5. Tove Lo, BLUE LIPS

The sequel to last year’s Lady Wood opus continues her story of chasing all kinds of rushes — through sex, drugs, or performing — with two chapters: “Light Beams,” about the second wind of a high, and “Pitch Black,” about the comedown. Still, the Swedish singer has some tricks up her sleeve: The LP features what she calls her first real ballad, while she experiments with grunge on the addicting highlight, “Bitches.” For more, check out EW’s new interview with Tove Lo. —Nolan Feeney

6. Jaden Smith, SYRE

Remember when Jaden Smith showed up in Kid Cudi’s “Surfin” music video? Or contributed multiple features to Childish Gambino’s STN MTN / Kauai? How about when he made a fashion statement at Kimye’s wedding by wearing an all-white Batman suit? Well, on SYRE, his 17-track debut, Smith leans into all of his influences — and it’s wonderful. The album bounces from one great vibe to the next, from easygoing flows to lyrical flexes to straight-up rock anthems. His collaboration with A$AP Rocky on “Breakfast” is enjoyably bouncy — think Tyler the Creator’s “Yonkers” — and the song’s last line asks, “So, you think you can save rap music?” Singlehandedly that may be a stretch, but Smith’s varied abilities indicate some serious potential for the 19-year-old. —Josh Glicksman

7. Talib Kweli, Radio Silence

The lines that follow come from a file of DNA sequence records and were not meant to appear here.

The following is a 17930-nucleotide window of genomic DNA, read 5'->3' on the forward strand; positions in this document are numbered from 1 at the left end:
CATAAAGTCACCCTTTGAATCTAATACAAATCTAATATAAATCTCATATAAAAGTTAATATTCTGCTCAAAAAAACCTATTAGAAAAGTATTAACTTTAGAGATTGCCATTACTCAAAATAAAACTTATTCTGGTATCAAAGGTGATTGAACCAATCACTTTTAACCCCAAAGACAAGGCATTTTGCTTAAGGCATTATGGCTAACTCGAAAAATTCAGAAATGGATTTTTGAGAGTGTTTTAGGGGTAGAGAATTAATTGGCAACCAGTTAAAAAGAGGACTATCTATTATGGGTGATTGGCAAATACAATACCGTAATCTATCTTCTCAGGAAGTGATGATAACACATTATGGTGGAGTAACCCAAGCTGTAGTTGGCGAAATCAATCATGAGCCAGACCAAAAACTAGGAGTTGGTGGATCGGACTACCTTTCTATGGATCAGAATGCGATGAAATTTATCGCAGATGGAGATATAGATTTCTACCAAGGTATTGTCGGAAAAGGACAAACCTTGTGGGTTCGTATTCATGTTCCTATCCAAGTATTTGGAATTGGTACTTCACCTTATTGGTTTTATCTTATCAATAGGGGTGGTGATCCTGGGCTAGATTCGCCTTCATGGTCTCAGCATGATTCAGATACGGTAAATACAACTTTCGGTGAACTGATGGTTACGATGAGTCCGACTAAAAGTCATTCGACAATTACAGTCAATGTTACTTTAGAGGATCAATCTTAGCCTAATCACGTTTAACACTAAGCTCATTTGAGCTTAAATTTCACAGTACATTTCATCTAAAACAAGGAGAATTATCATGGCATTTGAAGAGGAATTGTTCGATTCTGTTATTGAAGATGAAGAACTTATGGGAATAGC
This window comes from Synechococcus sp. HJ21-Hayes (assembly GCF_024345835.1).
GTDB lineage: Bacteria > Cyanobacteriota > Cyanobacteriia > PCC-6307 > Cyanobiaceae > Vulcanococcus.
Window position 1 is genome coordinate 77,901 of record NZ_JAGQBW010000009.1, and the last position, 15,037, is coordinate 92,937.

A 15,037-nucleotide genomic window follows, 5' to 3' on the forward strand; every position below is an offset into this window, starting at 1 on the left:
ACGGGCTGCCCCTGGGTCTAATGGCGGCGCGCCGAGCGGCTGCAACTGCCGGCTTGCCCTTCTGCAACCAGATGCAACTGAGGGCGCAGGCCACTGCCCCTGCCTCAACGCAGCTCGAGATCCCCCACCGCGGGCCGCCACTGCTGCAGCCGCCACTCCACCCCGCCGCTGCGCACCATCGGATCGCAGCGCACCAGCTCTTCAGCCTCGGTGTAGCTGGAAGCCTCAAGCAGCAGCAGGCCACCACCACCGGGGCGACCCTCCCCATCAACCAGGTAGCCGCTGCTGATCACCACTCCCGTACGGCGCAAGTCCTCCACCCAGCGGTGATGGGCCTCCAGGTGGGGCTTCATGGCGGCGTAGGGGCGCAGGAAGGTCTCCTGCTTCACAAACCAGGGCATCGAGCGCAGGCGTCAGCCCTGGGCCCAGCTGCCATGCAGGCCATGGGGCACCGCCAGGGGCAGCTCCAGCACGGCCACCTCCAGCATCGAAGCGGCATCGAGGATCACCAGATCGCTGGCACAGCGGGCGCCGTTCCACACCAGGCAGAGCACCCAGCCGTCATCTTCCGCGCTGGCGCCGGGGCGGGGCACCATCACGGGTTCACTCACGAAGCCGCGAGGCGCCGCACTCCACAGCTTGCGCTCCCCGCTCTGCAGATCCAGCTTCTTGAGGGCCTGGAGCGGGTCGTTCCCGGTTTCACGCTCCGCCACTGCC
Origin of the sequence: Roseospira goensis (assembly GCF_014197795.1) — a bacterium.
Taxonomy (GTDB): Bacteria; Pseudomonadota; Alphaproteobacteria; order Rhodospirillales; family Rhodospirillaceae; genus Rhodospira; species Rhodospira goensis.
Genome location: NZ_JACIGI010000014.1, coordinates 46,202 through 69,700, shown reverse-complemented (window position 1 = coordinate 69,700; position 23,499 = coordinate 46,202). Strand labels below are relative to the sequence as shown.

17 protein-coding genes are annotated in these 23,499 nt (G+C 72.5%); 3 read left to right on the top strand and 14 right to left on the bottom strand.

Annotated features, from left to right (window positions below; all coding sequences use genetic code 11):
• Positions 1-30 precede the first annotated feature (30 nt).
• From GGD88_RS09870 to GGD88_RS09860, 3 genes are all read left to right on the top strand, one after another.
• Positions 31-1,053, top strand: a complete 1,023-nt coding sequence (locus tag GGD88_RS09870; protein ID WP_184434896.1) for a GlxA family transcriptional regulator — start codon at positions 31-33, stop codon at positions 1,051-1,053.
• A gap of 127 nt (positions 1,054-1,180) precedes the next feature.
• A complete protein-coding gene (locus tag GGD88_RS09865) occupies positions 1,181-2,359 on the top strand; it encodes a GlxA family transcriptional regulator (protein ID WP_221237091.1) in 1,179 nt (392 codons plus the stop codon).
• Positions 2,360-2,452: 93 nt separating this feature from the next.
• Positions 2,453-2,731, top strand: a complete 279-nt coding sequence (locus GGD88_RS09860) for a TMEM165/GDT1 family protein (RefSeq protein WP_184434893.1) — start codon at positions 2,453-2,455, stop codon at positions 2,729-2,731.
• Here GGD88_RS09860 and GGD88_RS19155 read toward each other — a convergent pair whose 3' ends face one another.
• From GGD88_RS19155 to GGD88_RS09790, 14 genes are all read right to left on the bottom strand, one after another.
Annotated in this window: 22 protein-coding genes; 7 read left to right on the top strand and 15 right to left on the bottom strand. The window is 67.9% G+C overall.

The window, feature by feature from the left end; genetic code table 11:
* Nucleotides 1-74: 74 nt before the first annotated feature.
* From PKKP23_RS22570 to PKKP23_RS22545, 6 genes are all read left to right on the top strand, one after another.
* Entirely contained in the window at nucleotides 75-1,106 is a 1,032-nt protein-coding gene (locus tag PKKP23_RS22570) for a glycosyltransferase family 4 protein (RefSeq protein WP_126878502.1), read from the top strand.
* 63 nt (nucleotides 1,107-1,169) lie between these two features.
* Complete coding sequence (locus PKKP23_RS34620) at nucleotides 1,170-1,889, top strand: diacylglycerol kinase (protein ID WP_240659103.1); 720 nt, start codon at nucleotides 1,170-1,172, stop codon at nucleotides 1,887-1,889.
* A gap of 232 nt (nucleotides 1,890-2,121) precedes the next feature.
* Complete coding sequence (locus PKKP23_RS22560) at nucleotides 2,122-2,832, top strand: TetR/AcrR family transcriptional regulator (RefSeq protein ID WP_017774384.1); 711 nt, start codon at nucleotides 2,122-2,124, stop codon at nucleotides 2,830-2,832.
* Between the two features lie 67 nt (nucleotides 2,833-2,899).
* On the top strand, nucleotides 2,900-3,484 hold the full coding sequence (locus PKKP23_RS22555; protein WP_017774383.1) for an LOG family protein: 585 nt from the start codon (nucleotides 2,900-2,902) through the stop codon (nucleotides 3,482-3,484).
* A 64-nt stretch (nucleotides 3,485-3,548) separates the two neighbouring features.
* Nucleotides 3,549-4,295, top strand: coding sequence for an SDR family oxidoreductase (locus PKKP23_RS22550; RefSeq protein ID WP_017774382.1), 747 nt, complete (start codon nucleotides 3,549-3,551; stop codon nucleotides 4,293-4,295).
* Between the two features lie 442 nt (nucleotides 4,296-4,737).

The prolific rapper’s new album — his second project of 2017, after a collaborative EP with Styles P — contains knotty verses, breezy beats, and plenty of star power: Rick Ross, BJ the Chicago Kid, Waka Flocka Flame, and even indie-rock singer Amber Coffman stop by. And Radio Silence‘s best moment comes on “Traveling Light,” where the MC reunites Anderson .Paak and Kaytranada for another euphoric collaboration. —E.R.B.

8. Steve Aoki & Lauren Jauregui, “All Night”

In a year when Fifth Harmony had plenty keeping them busy — they released their third album and toured internationally — Lauren Jauregui still found time for a handful of collaborations with the likes of Halsey and Ty Dolla $ign. Her latest solo venture unites her with Steve Aoki for a potent EDM banger. —N.F.

9. T-Pain, Oblivion

“It’s a mixture of classic T-Pain and new, unheard T-Pain,” the crooner told EW earlier this year of his first project since 2011’s Revolver. “I don’t think anybody’s heard this T-Pain yet.” The album — which, at 62 minutes, is a real statement — features outstanding collaborators such as Ty Dolla $ign, Ne-Yo, and Wale. —E.R.B.

10. Brandi Carlile, “The Joke”

America’s favorite folk rocker returned this week with a searing power ballad and news of a brand new album produced by Dave Cobb and Shooter Jennings. Set to appear on By The Way, I Forgive You, due February 16, lead single “The Joke” showcases some of Carlile’s finest lyricism and singing yet. Written for children born into this trying time, Carlile urges triumph over division. With singing like this, they just might. —M.V.

11. S. Carey, “Fool’s Gold”

The multi-instrumentalist Sean Carey collaborated for years with Justin Vernon in Bon Iver, and Carey’s serene body of folk-rock has provided a fascinating counterpoint to Vernon’s continued electronic excursions: What if Vernon had stuck to the low-key strumming of his 2007 debut For Emma, Forever Ago? “Fool’s Gold,” the lead single off Carey’s forthcoming LP Hundred Acres, is another spare gem; in our chaotic, hyper-connected world, it’s arresting in its tranquility. —E.R.B.

Also out:

Listen to a playlist of the tracks from this week’s New Music Friday above.